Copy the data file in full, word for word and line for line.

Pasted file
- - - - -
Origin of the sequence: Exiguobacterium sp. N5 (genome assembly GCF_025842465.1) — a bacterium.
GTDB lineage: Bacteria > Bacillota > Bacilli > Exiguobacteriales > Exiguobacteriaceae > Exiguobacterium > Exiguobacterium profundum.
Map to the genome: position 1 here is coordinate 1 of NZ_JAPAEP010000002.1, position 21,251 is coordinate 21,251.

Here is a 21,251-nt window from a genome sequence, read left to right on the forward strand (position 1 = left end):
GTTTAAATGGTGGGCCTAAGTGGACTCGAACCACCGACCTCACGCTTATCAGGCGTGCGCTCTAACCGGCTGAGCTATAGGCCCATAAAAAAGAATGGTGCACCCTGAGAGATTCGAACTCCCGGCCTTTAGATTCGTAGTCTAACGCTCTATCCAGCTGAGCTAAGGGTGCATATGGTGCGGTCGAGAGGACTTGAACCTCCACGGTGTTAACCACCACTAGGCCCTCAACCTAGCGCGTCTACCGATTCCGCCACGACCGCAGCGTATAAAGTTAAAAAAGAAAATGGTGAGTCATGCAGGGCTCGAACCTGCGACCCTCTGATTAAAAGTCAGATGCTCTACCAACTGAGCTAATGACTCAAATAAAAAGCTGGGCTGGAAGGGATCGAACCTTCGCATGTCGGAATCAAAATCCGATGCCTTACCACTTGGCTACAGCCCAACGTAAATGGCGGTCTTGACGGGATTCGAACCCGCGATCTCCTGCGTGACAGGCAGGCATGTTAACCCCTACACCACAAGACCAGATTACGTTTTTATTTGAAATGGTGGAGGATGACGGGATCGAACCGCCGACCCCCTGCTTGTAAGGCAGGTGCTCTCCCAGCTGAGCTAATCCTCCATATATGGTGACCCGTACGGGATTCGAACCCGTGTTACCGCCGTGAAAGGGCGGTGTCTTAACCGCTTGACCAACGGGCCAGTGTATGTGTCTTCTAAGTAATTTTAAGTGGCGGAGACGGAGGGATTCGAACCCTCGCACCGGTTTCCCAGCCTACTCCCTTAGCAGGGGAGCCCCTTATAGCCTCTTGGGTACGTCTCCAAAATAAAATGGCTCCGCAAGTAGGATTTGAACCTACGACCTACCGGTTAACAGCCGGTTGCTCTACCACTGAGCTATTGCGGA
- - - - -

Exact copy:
Origin of the sequence: Exiguobacterium sp. N5 (genome assembly GCF_025842465.1) — a bacterium.
GTDB lineage: Bacteria > Bacillota > Bacilli > Exiguobacteriales > Exiguobacteriaceae > Exiguobacterium > Exiguobacterium profundum.
Map to the genome: position 1 here is coordinate 1 of NZ_JAPAEP010000002.1, position 21,251 is coordinate 21,251.

Here is a 21,251-nt window from a genome sequence, read left to right on the forward strand (position 1 = left end):
GTTTAAATGGTGGGCCTAAGTGGACTCGAACCACCGACCTCACGCTTATCAGGCGTGCGCTCTAACCGGCTGAGCTATAGGCCCATAAAAAAGAATGGTGCACCCTGAGAGATTCGAACTCCCGGCCTTTAGATTCGTAGTCTAACGCTCTATCCAGCTGAGCTAAGGGTGCATATGGTGCGGTCGAGAGGACTTGAACCTCCACGGTGTTAACCACCACTAGGCCCTCAACCTAGCGCGTCTACCGATTCCGCCACGACCGCAGCGTATAAAGTTAAAAAAGAAAATGGTGAGTCATGCAGGGCTCGAACCTGCGACCCTCTGATTAAAAGTCAGATGCTCTACCAACTGAGCTAATGACTCAAATAAAAAGCTGGGCTGGAAGGGATCGAACCTTCGCATGTCGGAATCAAAATCCGATGCCTTACCACTTGGCTACAGCCCAACGTAAATGGCGGTCTTGACGGGATTCGAACCCGCGATCTCCTGCGTGACAGGCAGGCATGTTAACCCCTACACCACAAGACCAGATTACGTTTTTATTTGAAATGGTGGAGGATGACGGGATCGAACCGCCGACCCCCTGCTTGTAAGGCAGGTGCTCTCCCAGCTGAGCTAATCCTCCATATATGGTGACCCGTACGGGATTCGAACCCGTGTTACCGCCGTGAAAGGGCGGTGTCTTAACCGCTTGACCAACGGGCCAGTGTATGTGTCTTCTAAGTAATTTTAAGTGGCGGAGACGGAGGGATTCGAACCCTCGCACCGGTTTCCCAGCCTACTCCCTTAGCAGGGGAGCCCCTTATAGCCTCTTGGGTACGTCTCCAAAATAAAATGGCTCCGCAAGTAGGATTTGAACCTACGACCTACCGGTTAACAGCCGGTTGCTCTACCACTGAGCTATTGCGGA